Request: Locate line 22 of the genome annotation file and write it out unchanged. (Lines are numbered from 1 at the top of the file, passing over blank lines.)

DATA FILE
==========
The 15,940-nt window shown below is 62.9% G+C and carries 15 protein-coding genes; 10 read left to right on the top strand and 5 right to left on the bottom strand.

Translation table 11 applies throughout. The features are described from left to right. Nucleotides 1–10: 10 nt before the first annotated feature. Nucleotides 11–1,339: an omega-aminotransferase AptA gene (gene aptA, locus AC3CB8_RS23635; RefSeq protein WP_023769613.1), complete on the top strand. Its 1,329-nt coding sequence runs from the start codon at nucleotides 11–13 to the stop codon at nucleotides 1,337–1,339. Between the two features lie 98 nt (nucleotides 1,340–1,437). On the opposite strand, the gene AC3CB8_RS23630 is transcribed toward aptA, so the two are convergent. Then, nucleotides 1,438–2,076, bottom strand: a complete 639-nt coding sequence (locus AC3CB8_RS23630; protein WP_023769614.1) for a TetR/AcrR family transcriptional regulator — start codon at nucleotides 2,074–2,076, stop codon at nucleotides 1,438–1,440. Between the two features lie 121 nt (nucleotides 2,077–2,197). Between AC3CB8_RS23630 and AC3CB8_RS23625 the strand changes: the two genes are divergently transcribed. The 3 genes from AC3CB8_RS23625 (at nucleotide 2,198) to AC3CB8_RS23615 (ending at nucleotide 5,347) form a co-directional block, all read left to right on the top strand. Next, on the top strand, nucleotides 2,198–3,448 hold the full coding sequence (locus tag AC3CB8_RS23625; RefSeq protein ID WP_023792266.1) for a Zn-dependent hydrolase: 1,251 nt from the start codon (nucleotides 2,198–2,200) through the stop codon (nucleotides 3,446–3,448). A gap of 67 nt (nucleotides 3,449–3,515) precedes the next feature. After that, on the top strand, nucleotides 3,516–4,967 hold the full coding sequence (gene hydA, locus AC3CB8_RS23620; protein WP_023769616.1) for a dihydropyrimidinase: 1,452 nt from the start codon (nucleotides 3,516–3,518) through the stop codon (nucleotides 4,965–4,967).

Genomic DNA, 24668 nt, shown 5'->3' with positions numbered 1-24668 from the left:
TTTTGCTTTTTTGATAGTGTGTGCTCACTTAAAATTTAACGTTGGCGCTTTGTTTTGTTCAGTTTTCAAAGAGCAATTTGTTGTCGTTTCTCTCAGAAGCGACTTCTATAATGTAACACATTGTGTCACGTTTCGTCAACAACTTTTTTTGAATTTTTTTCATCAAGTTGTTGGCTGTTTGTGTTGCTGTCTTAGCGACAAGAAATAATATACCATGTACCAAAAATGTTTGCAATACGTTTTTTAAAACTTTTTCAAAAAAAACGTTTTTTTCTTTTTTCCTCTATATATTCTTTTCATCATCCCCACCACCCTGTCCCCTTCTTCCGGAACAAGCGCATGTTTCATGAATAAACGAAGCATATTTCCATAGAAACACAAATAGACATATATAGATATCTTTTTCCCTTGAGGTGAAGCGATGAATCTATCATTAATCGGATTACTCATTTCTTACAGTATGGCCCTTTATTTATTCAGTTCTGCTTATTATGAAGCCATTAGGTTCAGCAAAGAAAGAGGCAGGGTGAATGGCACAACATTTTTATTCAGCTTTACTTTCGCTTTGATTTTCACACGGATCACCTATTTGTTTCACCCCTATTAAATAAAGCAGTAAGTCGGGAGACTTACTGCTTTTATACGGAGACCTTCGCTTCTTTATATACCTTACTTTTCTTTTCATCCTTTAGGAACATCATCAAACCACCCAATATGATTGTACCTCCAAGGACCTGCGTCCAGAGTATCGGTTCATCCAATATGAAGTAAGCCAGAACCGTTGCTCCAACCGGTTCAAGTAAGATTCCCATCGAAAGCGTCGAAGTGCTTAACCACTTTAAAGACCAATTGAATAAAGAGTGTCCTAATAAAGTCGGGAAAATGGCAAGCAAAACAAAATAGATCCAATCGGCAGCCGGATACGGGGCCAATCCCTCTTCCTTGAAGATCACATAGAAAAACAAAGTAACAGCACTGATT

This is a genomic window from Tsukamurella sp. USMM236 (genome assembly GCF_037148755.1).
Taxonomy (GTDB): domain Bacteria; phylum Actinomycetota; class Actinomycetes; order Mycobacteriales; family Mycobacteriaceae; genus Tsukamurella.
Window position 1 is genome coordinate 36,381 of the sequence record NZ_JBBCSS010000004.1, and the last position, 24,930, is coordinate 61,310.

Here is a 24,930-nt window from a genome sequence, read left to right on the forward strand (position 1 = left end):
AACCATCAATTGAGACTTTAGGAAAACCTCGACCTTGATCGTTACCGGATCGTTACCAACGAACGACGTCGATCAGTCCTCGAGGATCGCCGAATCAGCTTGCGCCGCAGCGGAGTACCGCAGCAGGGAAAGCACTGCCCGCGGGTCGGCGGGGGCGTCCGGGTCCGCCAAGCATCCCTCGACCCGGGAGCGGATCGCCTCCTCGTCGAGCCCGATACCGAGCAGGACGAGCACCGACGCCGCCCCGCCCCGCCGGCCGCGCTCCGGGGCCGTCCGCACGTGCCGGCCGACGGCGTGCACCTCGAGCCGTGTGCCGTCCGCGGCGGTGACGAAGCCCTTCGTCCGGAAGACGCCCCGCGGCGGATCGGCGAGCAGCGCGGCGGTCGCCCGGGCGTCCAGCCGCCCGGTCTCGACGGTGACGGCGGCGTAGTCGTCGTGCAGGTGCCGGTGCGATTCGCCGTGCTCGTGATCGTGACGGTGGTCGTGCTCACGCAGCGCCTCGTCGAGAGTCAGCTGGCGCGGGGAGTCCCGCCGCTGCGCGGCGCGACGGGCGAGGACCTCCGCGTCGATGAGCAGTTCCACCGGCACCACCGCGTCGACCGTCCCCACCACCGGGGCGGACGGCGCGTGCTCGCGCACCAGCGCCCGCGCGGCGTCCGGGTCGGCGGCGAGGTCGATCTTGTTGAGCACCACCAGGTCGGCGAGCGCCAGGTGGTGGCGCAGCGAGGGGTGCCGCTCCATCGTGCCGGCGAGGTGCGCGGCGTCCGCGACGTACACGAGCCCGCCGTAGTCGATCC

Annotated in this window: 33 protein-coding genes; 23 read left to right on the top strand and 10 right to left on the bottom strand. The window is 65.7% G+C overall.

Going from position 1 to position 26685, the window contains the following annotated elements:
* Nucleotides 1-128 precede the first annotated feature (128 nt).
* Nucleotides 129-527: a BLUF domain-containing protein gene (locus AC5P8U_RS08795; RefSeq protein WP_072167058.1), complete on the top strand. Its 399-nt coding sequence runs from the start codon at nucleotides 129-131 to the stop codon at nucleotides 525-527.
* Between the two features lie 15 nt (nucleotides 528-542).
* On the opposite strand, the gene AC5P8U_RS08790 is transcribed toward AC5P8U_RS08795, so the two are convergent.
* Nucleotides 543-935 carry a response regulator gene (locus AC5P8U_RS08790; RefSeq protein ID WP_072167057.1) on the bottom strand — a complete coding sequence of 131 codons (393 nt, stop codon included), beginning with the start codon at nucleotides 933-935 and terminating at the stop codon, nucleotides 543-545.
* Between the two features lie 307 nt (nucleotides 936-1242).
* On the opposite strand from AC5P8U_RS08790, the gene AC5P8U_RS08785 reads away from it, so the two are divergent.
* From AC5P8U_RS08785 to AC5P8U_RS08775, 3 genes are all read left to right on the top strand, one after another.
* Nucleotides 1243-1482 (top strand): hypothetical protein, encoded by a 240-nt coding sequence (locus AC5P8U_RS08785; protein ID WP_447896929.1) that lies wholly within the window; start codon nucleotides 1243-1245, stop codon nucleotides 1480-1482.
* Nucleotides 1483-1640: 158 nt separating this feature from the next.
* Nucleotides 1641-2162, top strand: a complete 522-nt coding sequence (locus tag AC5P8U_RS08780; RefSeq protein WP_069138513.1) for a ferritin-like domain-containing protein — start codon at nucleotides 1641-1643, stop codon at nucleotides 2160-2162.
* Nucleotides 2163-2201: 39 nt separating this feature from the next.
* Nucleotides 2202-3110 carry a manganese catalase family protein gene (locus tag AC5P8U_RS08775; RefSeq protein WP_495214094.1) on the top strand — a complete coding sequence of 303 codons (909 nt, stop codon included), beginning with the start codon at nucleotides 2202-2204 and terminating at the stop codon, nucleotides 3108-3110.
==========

* Nucleotides 1641-2162, top strand: a complete 522-nt coding sequence (locus tag AC5P8U_RS08780; RefSeq protein WP_069138513.1) for a ferritin-like domain-containing protein — start codon at nucleotides 1641-1643, stop codon at nucleotides 2160-2162.